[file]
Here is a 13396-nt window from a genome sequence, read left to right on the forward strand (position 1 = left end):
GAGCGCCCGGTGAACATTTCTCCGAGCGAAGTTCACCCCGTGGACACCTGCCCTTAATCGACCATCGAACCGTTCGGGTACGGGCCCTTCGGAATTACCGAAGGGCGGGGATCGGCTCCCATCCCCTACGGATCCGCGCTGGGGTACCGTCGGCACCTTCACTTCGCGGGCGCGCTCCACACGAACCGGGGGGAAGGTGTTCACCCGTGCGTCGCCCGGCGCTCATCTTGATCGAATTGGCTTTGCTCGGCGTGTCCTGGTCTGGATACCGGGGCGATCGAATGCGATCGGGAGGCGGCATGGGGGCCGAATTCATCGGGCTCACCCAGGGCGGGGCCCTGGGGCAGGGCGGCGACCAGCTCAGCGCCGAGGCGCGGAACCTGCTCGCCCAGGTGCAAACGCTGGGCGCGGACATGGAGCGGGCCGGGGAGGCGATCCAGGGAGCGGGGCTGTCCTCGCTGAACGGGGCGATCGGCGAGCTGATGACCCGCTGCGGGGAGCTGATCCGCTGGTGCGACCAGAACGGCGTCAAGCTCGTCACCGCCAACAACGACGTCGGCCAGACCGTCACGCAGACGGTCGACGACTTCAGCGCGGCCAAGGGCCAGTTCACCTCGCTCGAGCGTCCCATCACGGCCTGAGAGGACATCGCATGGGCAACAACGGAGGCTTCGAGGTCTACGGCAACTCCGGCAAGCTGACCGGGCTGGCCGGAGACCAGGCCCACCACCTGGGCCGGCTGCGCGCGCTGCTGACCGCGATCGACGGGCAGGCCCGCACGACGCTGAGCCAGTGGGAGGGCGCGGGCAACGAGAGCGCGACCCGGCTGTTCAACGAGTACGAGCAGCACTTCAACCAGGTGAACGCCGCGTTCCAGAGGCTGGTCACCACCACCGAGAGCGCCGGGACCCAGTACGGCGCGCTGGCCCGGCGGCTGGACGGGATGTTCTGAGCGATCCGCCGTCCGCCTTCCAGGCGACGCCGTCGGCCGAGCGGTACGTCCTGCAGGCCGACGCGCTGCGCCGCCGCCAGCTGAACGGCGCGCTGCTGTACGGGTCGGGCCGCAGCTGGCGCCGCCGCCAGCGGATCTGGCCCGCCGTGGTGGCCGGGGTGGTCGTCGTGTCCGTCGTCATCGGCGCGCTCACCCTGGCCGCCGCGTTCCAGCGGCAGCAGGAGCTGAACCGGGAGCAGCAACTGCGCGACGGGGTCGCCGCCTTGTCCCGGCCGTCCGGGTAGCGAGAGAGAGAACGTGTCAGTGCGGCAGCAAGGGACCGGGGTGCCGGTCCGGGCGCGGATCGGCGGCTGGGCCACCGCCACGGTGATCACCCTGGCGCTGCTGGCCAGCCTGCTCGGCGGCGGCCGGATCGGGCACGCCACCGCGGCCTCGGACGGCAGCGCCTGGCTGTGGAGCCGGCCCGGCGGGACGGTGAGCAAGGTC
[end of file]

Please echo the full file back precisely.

Here is a 13396-nt window from a genome sequence, read left to right on the forward strand (position 1 = left end):
GAGCGCCCGGTGAACATTTCTCCGAGCGAAGTTCACCCCGTGGACACCTGCCCTTAATCGACCATCGAACCGTTCGGGTACGGGCCCTTCGGAATTACCGAAGGGCGGGGATCGGCTCCCATCCCCTACGGATCCGCGCTGGGGTACCGTCGGCACCTTCACTTCGCGGGCGCGCTCCACACGAACCGGGGGGAAGGTGTTCACCCGTGCGTCGCCCGGCGCTCATCTTGATCGAATTGGCTTTGCTCGGCGTGTCCTGGTCTGGATACCGGGGCGATCGAATGCGATCGGGAGGCGGCATGGGGGCCGAATTCATCGGGCTCACCCAGGGCGGGGCCCTGGGGCAGGGCGGCGACCAGCTCAGCGCCGAGGCGCGGAACCTGCTCGCCCAGGTGCAAACGCTGGGCGCGGACATGGAGCGGGCCGGGGAGGCGATCCAGGGAGCGGGGCTGTCCTCGCTGAACGGGGCGATCGGCGAGCTGATGACCCGCTGCGGGGAGCTGATCCGCTGGTGCGACCAGAACGGCGTCAAGCTCGTCACCGCCAACAACGACGTCGGCCAGACCGTCACGCAGACGGTCGACGACTTCAGCGCGGCCAAGGGCCAGTTCACCTCGCTCGAGCGTCCCATCACGGCCTGAGAGGACATCGCATGGGCAACAACGGAGGCTTCGAGGTCTACGGCAACTCCGGCAAGCTGACCGGGCTGGCCGGAGACCAGGCCCACCACCTGGGCCGGCTGCGCGCGCTGCTGACCGCGATCGACGGGCAGGCCCGCACGACGCTGAGCCAGTGGGAGGGCGCGGGCAACGAGAGCGCGACCCGGCTGTTCAACGAGTACGAGCAGCACTTCAACCAGGTGAACGCCGCGTTCCAGAGGCTGGTCACCACCACCGAGAGCGCCGGGACCCAGTACGGCGCGCTGGCCCGGCGGCTGGACGGGATGTTCTGAGCGATCCGCCGTCCGCCTTCCAGGCGACGCCGTCGGCCGAGCGGTACGTCCTGCAGGCCGACGCGCTGCGCCGCCGCCAGCTGAACGGCGCGCTGCTGTACGGGTCGGGCCGCAGCTGGCGCCGCCGCCAGCGGATCTGGCCCGCCGTGGTGGCCGGGGTGGTCGTCGTGTCCGTCGTCATCGGCGCGCTCACCCTGGCCGCCGCGTTCCAGCGGCAGCAGGAGCTGAACCGGGAGCAGCAACTGCGCGACGGGGTCGCCGCCTTGTCCCGGCCGTCCGGGTAGCGAGAGAGAGAACGTGTCAGTGCGGCAGCAAGGGACCGGGGTGCCGGTCCGGGCGCGGATCGGCGGCTGGGCCACCGCCACGGTGATCACCCTGGCGCTGCTGGCCAGCCTGCTCGGCGGCGGCCGGATCGGGCACGCCACCGCGGCCTCGGACGGCAGCGCCTGGCTGTGGAGCCGGCCCGGCGGGACGGTGAGCAAGGTC